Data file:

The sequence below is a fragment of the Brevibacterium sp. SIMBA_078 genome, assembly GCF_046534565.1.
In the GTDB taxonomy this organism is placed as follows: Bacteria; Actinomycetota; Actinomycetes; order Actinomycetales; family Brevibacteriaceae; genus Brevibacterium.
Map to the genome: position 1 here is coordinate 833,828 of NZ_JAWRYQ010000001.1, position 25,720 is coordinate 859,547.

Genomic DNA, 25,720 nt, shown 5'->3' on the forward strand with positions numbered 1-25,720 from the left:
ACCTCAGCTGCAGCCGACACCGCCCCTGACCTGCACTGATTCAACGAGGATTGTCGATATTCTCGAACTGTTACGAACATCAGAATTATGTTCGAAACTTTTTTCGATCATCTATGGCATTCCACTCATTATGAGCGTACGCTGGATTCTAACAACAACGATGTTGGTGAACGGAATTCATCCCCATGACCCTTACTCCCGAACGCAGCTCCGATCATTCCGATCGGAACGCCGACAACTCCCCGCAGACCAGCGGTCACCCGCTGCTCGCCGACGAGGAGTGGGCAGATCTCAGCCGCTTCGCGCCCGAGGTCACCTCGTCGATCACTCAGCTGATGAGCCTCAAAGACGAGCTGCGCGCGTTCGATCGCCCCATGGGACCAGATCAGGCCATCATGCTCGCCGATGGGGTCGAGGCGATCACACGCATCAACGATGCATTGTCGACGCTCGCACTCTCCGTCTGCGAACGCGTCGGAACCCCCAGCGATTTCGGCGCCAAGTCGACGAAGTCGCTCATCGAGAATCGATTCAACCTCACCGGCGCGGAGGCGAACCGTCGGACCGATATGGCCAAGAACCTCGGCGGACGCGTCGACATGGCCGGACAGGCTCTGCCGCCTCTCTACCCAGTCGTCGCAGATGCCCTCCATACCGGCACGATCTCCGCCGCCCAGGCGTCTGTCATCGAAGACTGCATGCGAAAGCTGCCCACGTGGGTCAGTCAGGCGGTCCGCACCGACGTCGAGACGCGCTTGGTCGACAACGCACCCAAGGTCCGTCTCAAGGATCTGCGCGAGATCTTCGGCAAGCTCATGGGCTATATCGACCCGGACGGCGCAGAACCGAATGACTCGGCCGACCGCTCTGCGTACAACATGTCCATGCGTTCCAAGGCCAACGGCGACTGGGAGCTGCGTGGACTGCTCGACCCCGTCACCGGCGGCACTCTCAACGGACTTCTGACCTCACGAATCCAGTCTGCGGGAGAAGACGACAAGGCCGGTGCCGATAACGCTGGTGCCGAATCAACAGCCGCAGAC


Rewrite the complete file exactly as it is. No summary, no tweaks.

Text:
The sequence below is a fragment of the Brevibacterium sp. SIMBA_078 genome, assembly GCF_046534565.1.
In the GTDB taxonomy this organism is placed as follows: Bacteria; Actinomycetota; Actinomycetes; order Actinomycetales; family Brevibacteriaceae; genus Brevibacterium.
Map to the genome: position 1 here is coordinate 833,828 of NZ_JAWRYQ010000001.1, position 25,720 is coordinate 859,547.

Genomic DNA, 25,720 nt, shown 5'->3' on the forward strand with positions numbered 1-25,720 from the left:
ACCTCAGCTGCAGCCGACACCGCCCCTGACCTGCACTGATTCAACGAGGATTGTCGATATTCTCGAACTGTTACGAACATCAGAATTATGTTCGAAACTTTTTTCGATCATCTATGGCATTCCACTCATTATGAGCGTACGCTGGATTCTAACAACAACGATGTTGGTGAACGGAATTCATCCCCATGACCCTTACTCCCGAACGCAGCTCCGATCATTCCGATCGGAACGCCGACAACTCCCCGCAGACCAGCGGTCACCCGCTGCTCGCCGACGAGGAGTGGGCAGATCTCAGCCGCTTCGCGCCCGAGGTCACCTCGTCGATCACTCAGCTGATGAGCCTCAAAGACGAGCTGCGCGCGTTCGATCGCCCCATGGGACCAGATCAGGCCATCATGCTCGCCGATGGGGTCGAGGCGATCACACGCATCAACGATGCATTGTCGACGCTCGCACTCTCCGTCTGCGAACGCGTCGGAACCCCCAGCGATTTCGGCGCCAAGTCGACGAAGTCGCTCATCGAGAATCGATTCAACCTCACCGGCGCGGAGGCGAACCGTCGGACCGATATGGCCAAGAACCTCGGCGGACGCGTCGACATGGCCGGACAGGCTCTGCCGCCTCTCTACCCAGTCGTCGCAGATGCCCTCCATACCGGCACGATCTCCGCCGCCCAGGCGTCTGTCATCGAAGACTGCATGCGAAAGCTGCCCACGTGGGTCAGTCAGGCGGTCCGCACCGACGTCGAGACGCGCTTGGTCGACAACGCACCCAAGGTCCGTCTCAAGGATCTGCGCGAGATCTTCGGCAAGCTCATGGGCTATATCGACCCGGACGGCGCAGAACCGAATGACTCGGCCGACCGCTCTGCGTACAACATGTCCATGCGTTCCAAGGCCAACGGCGACTGGGAGCTGCGTGGACTGCTCGACCCCGTCACCGGCGGCACTCTCAACGGACTTCTGACCTCACGAATCCAGTCTGCGGGAGAAGACGACAAGGCCGGTGCCGATAACGCTGGTGCCGAATCAACAGCCGCAGAC